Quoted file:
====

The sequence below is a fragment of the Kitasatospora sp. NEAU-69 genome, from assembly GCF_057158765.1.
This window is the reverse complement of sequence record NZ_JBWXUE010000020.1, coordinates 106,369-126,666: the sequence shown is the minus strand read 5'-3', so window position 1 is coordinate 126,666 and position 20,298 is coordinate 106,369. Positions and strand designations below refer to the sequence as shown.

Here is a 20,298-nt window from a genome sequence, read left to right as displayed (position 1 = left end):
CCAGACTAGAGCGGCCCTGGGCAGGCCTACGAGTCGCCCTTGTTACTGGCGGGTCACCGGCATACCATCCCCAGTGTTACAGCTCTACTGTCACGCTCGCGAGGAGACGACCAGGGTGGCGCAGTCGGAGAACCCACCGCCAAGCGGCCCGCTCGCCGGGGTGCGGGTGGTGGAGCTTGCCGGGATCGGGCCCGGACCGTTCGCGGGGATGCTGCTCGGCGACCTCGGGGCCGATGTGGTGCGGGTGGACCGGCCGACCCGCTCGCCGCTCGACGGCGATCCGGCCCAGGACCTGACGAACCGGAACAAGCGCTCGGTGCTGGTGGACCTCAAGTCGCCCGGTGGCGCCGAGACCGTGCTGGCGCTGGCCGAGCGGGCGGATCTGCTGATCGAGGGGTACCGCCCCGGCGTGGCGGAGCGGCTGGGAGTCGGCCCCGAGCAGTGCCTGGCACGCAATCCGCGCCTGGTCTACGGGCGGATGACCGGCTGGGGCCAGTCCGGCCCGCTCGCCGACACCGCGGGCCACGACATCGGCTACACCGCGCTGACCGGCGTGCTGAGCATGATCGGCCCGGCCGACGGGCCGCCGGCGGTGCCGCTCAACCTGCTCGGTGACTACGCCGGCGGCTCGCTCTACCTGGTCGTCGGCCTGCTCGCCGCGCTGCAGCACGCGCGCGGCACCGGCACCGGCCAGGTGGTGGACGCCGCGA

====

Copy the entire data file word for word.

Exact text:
The sequence below is a fragment of the Kitasatospora sp. NEAU-69 genome, from assembly GCF_057158765.1.
This window is the reverse complement of sequence record NZ_JBWXUE010000020.1, coordinates 106,369-126,666: the sequence shown is the minus strand read 5'-3', so window position 1 is coordinate 126,666 and position 20,298 is coordinate 106,369. Positions and strand designations below refer to the sequence as shown.

Here is a 20,298-nt window from a genome sequence, read left to right as displayed (position 1 = left end):
CCAGACTAGAGCGGCCCTGGGCAGGCCTACGAGTCGCCCTTGTTACTGGCGGGTCACCGGCATACCATCCCCAGTGTTACAGCTCTACTGTCACGCTCGCGAGGAGACGACCAGGGTGGCGCAGTCGGAGAACCCACCGCCAAGCGGCCCGCTCGCCGGGGTGCGGGTGGTGGAGCTTGCCGGGATCGGGCCCGGACCGTTCGCGGGGATGCTGCTCGGCGACCTCGGGGCCGATGTGGTGCGGGTGGACCGGCCGACCCGCTCGCCGCTCGACGGCGATCCGGCCCAGGACCTGACGAACCGGAACAAGCGCTCGGTGCTGGTGGACCTCAAGTCGCCCGGTGGCGCCGAGACCGTGCTGGCGCTGGCCGAGCGGGCGGATCTGCTGATCGAGGGGTACCGCCCCGGCGTGGCGGAGCGGCTGGGAGTCGGCCCCGAGCAGTGCCTGGCACGCAATCCGCGCCTGGTCTACGGGCGGATGACCGGCTGGGGCCAGTCCGGCCCGCTCGCCGACACCGCGGGCCACGACATCGGCTACACCGCGCTGACCGGCGTGCTGAGCATGATCGGCCCGGCCGACGGGCCGCCGGCGGTGCCGCTCAACCTGCTCGGTGACTACGCCGGCGGCTCGCTCTACCTGGTCGTCGGCCTGCTCGCCGCGCTGCAGCACGCGCGCGGCACCGGCACCGGCCAGGTGGTGGACGCCGCGA